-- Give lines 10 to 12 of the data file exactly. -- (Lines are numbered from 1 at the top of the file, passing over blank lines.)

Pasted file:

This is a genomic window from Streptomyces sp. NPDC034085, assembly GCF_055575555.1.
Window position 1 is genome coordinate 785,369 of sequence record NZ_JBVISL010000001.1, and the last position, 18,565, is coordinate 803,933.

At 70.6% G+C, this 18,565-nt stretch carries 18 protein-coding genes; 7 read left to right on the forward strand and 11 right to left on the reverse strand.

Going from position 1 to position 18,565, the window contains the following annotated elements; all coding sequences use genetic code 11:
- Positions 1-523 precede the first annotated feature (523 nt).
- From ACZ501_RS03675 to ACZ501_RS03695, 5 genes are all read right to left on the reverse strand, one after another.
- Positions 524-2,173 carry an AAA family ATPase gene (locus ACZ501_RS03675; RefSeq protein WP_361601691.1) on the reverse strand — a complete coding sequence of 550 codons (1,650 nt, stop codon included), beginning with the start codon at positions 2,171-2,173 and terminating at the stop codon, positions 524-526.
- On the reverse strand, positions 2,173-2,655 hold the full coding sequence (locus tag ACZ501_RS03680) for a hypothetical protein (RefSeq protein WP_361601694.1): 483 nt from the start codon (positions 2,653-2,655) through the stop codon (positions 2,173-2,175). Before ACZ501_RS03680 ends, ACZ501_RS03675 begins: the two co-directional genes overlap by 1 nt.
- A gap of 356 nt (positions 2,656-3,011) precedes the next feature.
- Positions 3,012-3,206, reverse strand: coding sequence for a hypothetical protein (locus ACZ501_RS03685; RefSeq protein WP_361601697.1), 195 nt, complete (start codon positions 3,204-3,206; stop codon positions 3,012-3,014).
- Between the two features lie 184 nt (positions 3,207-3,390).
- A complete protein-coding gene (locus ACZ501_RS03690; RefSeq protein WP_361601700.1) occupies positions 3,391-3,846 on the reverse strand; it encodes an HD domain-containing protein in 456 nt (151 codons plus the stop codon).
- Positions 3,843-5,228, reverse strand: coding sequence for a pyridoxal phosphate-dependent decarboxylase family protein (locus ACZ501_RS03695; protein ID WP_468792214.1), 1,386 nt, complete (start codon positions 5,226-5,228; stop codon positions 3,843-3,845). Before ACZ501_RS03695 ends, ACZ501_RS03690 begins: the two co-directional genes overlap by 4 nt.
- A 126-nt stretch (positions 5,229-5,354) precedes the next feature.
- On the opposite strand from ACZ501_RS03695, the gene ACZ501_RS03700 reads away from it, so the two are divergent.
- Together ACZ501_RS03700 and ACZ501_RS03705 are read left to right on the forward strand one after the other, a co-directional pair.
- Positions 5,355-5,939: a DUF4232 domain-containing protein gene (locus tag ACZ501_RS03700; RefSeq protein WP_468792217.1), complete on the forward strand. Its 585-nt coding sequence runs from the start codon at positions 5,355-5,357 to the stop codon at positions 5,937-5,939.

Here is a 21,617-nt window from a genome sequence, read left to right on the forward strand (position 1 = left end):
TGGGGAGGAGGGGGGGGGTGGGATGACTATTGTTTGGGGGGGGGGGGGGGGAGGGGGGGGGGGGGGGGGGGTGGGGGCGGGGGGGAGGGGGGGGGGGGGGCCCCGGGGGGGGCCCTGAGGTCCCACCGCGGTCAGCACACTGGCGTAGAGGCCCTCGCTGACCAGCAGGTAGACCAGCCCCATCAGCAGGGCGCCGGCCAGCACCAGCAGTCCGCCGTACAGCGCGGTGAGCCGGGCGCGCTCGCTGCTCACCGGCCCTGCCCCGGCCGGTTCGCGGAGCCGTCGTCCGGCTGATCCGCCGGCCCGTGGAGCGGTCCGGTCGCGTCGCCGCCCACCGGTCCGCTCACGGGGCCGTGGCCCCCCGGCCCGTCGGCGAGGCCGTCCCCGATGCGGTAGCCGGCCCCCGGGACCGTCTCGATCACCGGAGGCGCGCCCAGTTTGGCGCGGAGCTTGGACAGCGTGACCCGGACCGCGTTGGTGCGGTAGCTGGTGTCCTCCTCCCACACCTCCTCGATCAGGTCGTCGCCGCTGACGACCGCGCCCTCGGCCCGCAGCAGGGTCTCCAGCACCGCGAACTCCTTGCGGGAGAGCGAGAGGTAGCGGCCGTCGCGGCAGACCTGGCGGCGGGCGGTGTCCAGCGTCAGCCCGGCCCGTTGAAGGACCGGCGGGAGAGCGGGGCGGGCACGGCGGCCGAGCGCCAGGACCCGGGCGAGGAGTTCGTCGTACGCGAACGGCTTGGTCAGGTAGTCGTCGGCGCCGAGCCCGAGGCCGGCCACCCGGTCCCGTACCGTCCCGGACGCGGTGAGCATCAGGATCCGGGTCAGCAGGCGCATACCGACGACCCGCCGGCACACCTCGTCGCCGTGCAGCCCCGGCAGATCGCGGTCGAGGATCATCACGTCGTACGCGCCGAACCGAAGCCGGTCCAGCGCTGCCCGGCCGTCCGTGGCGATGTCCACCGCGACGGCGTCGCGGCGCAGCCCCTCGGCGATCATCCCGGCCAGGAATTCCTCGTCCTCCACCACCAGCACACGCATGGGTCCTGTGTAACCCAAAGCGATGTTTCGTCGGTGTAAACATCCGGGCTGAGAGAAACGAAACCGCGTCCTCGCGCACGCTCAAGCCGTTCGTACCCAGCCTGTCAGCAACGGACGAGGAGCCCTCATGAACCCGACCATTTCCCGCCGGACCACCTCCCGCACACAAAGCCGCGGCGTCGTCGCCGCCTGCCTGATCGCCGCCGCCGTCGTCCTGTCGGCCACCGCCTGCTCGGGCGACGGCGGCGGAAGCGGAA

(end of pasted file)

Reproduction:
- Positions 3,012-3,206, reverse strand: coding sequence for a hypothetical protein (locus ACZ501_RS03685; RefSeq protein WP_361601697.1), 195 nt, complete (start codon positions 3,204-3,206; stop codon positions 3,012-3,014).
- Between the two features lie 184 nt (positions 3,207-3,390).
- A complete protein-coding gene (locus ACZ501_RS03690; RefSeq protein WP_361601700.1) occupies positions 3,391-3,846 on the reverse strand; it encodes an HD domain-containing protein in 456 nt (151 codons plus the stop codon).